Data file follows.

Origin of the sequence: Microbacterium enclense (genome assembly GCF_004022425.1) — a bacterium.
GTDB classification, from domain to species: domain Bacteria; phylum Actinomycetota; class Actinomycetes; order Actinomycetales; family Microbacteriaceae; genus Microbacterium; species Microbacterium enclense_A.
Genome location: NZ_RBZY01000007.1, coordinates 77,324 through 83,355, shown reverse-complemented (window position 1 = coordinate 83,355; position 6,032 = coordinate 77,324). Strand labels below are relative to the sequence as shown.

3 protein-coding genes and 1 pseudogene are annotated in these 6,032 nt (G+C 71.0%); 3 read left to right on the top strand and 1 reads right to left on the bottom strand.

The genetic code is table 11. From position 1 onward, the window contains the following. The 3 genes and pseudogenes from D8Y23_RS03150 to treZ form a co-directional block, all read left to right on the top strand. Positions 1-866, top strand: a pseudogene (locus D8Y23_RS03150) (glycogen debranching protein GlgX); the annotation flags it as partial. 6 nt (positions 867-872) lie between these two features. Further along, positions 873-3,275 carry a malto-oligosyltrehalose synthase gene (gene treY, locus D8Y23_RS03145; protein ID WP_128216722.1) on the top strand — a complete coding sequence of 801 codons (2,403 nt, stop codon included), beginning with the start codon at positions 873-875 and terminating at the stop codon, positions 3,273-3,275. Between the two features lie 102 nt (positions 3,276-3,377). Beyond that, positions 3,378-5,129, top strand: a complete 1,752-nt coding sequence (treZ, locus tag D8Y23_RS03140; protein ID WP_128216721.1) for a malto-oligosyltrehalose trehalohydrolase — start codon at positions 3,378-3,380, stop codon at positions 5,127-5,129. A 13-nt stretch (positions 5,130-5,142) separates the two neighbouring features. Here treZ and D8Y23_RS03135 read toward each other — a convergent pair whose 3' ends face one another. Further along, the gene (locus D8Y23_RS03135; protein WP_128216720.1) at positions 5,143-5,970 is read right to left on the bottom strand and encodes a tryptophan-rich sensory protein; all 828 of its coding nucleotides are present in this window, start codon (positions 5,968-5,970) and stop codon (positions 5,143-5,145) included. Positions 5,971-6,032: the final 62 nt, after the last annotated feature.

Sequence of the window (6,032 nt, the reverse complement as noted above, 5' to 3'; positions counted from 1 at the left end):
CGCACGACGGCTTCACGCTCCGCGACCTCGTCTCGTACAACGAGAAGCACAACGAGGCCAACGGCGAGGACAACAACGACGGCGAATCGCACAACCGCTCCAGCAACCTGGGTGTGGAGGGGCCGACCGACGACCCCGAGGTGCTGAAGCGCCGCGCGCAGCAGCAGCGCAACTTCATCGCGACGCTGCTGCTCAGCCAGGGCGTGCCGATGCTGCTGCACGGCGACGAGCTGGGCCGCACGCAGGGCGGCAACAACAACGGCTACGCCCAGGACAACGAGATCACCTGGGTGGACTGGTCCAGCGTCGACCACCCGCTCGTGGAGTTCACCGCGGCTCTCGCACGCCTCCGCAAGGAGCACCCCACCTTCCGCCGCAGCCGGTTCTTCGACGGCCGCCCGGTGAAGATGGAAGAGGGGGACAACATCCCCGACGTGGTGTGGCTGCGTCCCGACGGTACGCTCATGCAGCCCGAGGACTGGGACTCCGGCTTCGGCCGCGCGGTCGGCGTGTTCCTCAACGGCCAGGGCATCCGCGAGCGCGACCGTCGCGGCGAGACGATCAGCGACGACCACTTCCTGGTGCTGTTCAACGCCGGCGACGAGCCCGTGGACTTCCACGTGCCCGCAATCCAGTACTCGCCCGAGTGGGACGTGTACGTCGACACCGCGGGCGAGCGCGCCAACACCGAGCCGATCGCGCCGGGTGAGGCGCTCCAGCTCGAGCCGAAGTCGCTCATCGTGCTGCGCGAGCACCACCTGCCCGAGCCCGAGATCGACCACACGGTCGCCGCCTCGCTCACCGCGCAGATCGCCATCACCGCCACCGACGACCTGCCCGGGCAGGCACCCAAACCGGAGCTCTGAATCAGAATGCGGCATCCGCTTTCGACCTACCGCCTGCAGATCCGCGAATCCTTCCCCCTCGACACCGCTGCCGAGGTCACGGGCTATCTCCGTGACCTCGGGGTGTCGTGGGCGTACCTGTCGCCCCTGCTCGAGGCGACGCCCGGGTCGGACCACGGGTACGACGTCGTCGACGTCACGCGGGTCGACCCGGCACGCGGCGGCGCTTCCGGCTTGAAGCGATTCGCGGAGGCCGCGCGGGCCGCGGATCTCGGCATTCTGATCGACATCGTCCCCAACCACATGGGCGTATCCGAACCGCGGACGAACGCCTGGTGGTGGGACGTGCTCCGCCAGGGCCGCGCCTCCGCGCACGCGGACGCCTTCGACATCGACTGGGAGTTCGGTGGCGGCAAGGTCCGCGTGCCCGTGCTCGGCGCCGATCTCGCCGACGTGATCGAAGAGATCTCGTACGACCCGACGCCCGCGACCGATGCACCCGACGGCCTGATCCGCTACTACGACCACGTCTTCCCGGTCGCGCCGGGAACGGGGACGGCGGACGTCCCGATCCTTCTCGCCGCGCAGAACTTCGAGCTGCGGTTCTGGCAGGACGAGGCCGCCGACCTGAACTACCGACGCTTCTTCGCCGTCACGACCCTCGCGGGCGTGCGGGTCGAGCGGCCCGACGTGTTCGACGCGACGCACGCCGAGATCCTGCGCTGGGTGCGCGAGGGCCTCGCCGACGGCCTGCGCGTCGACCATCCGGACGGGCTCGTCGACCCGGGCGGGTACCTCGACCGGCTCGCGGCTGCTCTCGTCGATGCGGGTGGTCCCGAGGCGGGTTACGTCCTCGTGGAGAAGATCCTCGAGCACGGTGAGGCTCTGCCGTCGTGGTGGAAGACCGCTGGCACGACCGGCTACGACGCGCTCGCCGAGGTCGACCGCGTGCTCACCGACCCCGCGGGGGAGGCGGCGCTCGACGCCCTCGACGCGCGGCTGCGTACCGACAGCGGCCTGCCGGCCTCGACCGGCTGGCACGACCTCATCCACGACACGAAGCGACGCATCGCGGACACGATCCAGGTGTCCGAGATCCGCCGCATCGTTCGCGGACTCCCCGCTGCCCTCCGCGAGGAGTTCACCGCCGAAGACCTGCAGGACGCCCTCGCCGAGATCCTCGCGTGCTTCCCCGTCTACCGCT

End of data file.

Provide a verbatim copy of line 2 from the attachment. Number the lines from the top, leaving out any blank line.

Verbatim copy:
GTDB classification, from domain to species: domain Bacteria; phylum Actinomycetota; class Actinomycetes; order Actinomycetales; family Microbacteriaceae; genus Microbacterium; species Microbacterium enclense_A.